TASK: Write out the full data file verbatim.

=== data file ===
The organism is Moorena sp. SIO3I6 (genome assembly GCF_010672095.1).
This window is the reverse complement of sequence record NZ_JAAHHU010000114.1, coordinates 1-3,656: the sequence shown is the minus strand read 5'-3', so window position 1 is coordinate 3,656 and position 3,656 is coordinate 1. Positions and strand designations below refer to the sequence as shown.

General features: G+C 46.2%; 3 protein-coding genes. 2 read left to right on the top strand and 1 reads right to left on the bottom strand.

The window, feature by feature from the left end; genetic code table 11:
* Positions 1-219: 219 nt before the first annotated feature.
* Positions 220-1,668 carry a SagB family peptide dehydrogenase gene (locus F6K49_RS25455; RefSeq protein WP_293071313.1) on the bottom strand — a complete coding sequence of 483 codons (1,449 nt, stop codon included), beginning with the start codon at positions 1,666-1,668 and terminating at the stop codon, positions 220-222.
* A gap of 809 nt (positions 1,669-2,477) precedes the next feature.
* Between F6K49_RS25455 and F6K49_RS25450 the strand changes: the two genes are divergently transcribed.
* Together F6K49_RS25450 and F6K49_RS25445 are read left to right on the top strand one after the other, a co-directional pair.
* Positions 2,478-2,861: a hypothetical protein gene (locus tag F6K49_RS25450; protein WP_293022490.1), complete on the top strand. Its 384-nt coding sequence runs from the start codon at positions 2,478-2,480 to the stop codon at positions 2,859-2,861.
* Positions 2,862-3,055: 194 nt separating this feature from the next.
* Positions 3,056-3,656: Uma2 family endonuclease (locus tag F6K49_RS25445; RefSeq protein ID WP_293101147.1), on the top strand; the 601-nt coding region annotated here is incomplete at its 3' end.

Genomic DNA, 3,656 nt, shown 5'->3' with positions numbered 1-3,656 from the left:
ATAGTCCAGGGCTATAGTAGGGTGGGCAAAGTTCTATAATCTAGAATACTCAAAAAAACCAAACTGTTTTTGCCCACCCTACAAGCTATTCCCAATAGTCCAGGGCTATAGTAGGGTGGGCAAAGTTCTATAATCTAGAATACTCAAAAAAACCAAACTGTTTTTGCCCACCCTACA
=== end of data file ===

The organism is Moorena sp. SIO3I6 (genome assembly GCF_010672095.1).
This window is the reverse complement of sequence record NZ_JAAHHU010000114.1, coordinates 1-3,656: the sequence shown is the minus strand read 5'-3', so window position 1 is coordinate 3,656 and position 3,656 is coordinate 1. Positions and strand designations below refer to the sequence as shown.

General features: G+C 46.2%; 3 protein-coding genes. 2 read left to right on the top strand and 1 reads right to left on the bottom strand.

The window, feature by feature from the left end; genetic code table 11:
* Positions 1-219: 219 nt before the first annotated feature.
* Positions 220-1,668 carry a SagB family peptide dehydrogenase gene (locus F6K49_RS25455; RefSeq protein WP_293071313.1) on the bottom strand — a complete coding sequence of 483 codons (1,449 nt, stop codon included), beginning with the start codon at positions 1,666-1,668 and terminating at the stop codon, positions 220-222.
* A gap of 809 nt (positions 1,669-2,477) precedes the next feature.
* Between F6K49_RS25455 and F6K49_RS25450 the strand changes: the two genes are divergently transcribed.
* Together F6K49_RS25450 and F6K49_RS25445 are read left to right on the top strand one after the other, a co-directional pair.
* Positions 2,478-2,861: a hypothetical protein gene (locus tag F6K49_RS25450; protein WP_293022490.1), complete on the top strand. Its 384-nt coding sequence runs from the start codon at positions 2,478-2,480 to the stop codon at positions 2,859-2,861.
* Positions 2,862-3,055: 194 nt separating this feature from the next.
* Positions 3,056-3,656: Uma2 family endonuclease (locus tag F6K49_RS25445; RefSeq protein ID WP_293101147.1), on the top strand; the 601-nt coding region annotated here is incomplete at its 3' end.

Genomic DNA, 3,656 nt, shown 5'->3' with positions numbered 1-3,656 from the left:
ATAGTCCAGGGCTATAGTAGGGTGGGCAAAGTTCTATAATCTAGAATACTCAAAAAAACCAAACTGTTTTTGCCCACCCTACAAGCTATTCCCAATAGTCCAGGGCTATAGTAGGGTGGGCAAAGTTCTATAATCTAGAATACTCAAAAAAACCAAACTGTTTTTGCCCACCCTACA